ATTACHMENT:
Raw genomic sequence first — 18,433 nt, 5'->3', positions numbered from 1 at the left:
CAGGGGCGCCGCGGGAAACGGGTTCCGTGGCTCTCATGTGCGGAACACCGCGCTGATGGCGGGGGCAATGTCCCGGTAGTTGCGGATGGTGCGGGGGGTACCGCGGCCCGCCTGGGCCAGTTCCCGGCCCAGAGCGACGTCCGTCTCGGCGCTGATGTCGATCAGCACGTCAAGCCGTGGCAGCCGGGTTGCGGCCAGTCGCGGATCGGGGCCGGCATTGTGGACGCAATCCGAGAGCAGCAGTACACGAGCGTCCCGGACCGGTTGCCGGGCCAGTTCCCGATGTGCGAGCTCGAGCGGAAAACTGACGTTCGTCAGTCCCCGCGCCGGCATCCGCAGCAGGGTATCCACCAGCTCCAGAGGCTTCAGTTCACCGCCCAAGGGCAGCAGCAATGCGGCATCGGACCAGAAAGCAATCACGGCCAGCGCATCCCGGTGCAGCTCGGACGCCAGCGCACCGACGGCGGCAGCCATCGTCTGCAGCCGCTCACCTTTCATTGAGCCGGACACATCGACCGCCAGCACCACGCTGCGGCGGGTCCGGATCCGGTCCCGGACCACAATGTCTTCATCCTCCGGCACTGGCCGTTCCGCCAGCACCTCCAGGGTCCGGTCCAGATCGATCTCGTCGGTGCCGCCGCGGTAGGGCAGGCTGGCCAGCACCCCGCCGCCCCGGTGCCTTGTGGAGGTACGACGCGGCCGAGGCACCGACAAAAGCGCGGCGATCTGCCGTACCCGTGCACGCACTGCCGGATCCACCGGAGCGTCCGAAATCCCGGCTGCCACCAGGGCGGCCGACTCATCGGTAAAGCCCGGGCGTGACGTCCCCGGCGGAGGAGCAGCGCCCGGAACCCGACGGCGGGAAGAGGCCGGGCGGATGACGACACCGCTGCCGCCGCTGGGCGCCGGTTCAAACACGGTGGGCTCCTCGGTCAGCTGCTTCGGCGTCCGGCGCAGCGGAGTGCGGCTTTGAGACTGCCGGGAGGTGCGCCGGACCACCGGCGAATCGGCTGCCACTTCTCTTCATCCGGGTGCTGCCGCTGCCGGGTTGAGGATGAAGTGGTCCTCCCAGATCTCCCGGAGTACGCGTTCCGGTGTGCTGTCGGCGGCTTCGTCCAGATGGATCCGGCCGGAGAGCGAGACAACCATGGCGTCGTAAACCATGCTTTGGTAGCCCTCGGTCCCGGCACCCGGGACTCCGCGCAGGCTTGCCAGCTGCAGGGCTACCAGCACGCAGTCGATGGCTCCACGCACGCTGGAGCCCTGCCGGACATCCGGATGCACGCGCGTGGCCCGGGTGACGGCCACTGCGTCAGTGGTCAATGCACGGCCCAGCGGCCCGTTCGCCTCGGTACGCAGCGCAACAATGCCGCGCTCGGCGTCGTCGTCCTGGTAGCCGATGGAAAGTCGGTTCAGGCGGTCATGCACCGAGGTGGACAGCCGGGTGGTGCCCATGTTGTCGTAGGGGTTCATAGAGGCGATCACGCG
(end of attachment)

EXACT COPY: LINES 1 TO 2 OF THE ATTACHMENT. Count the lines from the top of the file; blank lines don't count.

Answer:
Raw genomic sequence first — 18,433 nt, 5'->3', positions numbered from 1 at the left:
CAGGGGCGCCGCGGGAAACGGGTTCCGTGGCTCTCATGTGCGGAACACCGCGCTGATGGCGGGGGCAATGTCCCGGTAGTTGCGGATGGTGCGGGGGGTACCGCGGCCCGCCTGGGCCAGTTCCCGGCCCAGAGCGACGTCCGTCTCGGCGCTGATGTCGATCAGCACGTCAAGCCGTGGCAGCCGGGTTGCGGCCAGTCGCGGATCGGGGCCGGCATTGTGGACGCAATCCGAGAGCAGCAGTACACGAGCGTCCCGGACCGGTTGCCGGGCCAGTTCCCGATGTGCGAGCTCGAGCGGAAAACTGACGTTCGTCAGTCCCCGCGCCGGCATCCGCAGCAGGGTATCCACCAGCTCCAGAGGCTTCAGTTCACCGCCCAAGGGCAGCAGCAATGCGGCATCGGACCAGAAAGCAATCACGGCCAGCGCATCCCGGTGCAGCTCGGACGCCAGCGCACCGACGGCGGCAGCCATCGTCTGCAGCCGCTCACCTTTCATTGAGCCGGACACATCGACCGCCAGCACCACGCTGCGGCGGGTCCGGATCCGGTCCCGGACCACAATGTCTTCATCCTCCGGCACTGGCCGTTCCGCCAGCACCTCCAGGGTCCGGTCCAGATCGATCTCGTCGGTGCCGCCGCGGTAGGGCAGGCTGGCCAGCACCCCGCCGCCCCGGTGCCTTGTGGAGGTACGACGCGGCCGAGGCACCGACAAAAGCGCGGCGATCTGCCGTACCCGTGCACGCACTGCCGGATCCACCGGAGCGTCCGAAATCCCGGCTGCCACCAGGGCGGCCGACTCATCGGTAAAGCCCGGGCGTGACGTCCCCGGCGGAGGAGCAGCGCCCGGAACCCGACGGCGGGAAGAGGCCGGGCGGATGACGACACCGCTGCCGCCGCTGGGCGCCGGTTCAAACACGGTGGGCTCCTCGGTCAGCTGCTTCGGCGTCCGGCGCAGCGGAGTGCGGCTTTGAGACTGCCGGGAGGTGCGCCGGACCACCGGCGAATCGGCTGCCACTTCTCTTCATCCGGGTGCTGCCGCTGCCGGGTTGAGGATGAAGTGGTCCTCCCAGATCTCCCGGAGTACGCGTTCCGGTGTGCTGTCGGCGGCTTCGTCCAGATGGATCCGGCCGGAGAGCGAGACAACCATGGCGTCGTAAACCATGCTTTGGTAGCCCTCGGTCCCGGCACCCGGGACTCCGCGCAGGCTTGCCAGCTGCAGGGCTACCAGCACGCAGTCGATGGCTCCACGCACGCTGGAGCCCTGCCGGACATCCGGATGCACGCGCGTGGCCCGGGTGACGGCCACTGCGTCAGTGGTCAATGCACGGCCCAGCGGCCCGTTCGCCTCGGTACGCAGCGCAACAATGCCGCGCTCGGCGTCGTCGTCCTGGTAGCCGATGGAAAGTCGGTTCAGGCGGTCATGCACCGAGGTGGACAGCCGGGTGGTGCCCATGTTGTCGTAGGGGTTCATAGAGGCGATCACGCG